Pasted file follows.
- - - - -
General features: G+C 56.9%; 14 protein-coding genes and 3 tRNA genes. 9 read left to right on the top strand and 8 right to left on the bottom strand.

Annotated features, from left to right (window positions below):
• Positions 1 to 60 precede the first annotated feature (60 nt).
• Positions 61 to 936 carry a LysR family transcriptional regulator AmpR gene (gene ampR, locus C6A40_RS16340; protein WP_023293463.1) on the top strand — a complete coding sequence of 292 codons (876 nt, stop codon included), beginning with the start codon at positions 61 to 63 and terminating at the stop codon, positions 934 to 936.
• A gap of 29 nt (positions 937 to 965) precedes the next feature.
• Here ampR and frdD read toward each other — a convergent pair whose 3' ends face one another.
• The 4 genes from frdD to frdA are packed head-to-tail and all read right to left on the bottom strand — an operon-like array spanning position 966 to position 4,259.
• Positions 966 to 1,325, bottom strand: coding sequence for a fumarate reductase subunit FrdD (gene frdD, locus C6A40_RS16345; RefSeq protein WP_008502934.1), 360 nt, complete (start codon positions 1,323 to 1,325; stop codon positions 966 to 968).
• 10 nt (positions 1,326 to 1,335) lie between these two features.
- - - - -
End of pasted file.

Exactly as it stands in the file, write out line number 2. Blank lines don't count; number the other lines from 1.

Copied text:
Annotated features, from left to right (window positions below):